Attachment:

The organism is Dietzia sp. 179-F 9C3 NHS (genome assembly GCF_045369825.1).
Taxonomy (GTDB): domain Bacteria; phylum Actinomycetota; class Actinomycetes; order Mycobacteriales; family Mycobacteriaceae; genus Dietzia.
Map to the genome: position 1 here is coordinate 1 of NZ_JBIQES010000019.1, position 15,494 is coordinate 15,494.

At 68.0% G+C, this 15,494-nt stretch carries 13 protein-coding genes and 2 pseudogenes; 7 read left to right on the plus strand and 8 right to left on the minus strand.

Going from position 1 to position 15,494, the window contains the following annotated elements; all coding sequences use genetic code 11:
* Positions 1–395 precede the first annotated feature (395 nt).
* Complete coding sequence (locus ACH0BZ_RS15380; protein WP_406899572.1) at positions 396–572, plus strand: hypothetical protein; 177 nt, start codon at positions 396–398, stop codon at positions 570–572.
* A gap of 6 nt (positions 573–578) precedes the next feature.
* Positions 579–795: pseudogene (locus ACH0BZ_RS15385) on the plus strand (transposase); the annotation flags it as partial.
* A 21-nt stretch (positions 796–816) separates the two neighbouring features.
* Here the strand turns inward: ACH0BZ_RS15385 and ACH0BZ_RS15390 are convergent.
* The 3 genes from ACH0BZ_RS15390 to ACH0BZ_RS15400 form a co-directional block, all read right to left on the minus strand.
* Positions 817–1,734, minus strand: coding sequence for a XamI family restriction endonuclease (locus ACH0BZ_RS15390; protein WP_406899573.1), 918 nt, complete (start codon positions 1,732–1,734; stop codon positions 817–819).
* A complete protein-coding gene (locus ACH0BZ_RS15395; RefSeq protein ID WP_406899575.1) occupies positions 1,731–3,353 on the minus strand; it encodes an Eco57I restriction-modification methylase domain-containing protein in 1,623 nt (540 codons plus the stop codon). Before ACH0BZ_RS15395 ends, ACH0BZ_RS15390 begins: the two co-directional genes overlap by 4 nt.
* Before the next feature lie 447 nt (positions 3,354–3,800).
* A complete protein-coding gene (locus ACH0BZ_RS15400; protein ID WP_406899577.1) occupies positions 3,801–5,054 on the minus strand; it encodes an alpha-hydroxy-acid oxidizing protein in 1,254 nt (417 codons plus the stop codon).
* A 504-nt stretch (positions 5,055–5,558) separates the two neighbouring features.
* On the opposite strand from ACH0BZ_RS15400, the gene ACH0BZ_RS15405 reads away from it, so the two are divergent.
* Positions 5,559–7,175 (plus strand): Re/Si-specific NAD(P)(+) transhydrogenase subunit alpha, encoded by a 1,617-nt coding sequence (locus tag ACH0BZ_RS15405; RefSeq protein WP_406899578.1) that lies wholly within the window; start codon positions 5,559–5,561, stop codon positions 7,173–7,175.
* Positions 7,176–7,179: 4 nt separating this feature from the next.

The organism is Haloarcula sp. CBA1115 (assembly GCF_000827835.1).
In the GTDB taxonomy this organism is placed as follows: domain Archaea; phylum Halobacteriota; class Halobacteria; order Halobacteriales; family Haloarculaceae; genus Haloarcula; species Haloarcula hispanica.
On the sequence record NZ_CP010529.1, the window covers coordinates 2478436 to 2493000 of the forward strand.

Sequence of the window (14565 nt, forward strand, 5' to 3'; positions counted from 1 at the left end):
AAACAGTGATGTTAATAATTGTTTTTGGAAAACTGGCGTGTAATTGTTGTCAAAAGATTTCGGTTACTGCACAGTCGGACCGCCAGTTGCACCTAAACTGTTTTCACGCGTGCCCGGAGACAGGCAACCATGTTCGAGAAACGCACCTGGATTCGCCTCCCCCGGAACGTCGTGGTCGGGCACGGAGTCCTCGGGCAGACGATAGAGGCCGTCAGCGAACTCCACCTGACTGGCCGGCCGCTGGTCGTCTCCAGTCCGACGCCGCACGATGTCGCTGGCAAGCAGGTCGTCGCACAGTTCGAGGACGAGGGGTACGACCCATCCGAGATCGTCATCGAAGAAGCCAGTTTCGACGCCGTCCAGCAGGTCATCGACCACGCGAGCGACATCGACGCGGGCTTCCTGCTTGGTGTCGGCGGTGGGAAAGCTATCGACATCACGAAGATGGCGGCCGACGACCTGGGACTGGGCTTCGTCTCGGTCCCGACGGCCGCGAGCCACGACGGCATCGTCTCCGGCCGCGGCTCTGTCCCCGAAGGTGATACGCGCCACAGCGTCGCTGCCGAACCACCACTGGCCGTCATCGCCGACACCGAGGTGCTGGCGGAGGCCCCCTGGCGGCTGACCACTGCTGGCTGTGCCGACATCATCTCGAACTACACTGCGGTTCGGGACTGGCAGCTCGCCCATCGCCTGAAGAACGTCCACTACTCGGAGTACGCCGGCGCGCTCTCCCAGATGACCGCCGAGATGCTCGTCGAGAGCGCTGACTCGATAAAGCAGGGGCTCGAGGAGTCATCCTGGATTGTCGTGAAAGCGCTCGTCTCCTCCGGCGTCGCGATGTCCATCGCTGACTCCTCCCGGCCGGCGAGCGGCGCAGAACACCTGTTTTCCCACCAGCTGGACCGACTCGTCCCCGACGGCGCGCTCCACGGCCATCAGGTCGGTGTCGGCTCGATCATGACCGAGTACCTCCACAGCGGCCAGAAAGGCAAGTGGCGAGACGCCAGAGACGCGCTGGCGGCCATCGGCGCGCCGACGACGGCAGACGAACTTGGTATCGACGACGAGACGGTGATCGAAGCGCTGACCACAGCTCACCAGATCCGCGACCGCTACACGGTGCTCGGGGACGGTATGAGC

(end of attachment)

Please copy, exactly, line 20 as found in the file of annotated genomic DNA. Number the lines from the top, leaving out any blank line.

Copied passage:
* Positions 7,176–7,179: 4 nt separating this feature from the next.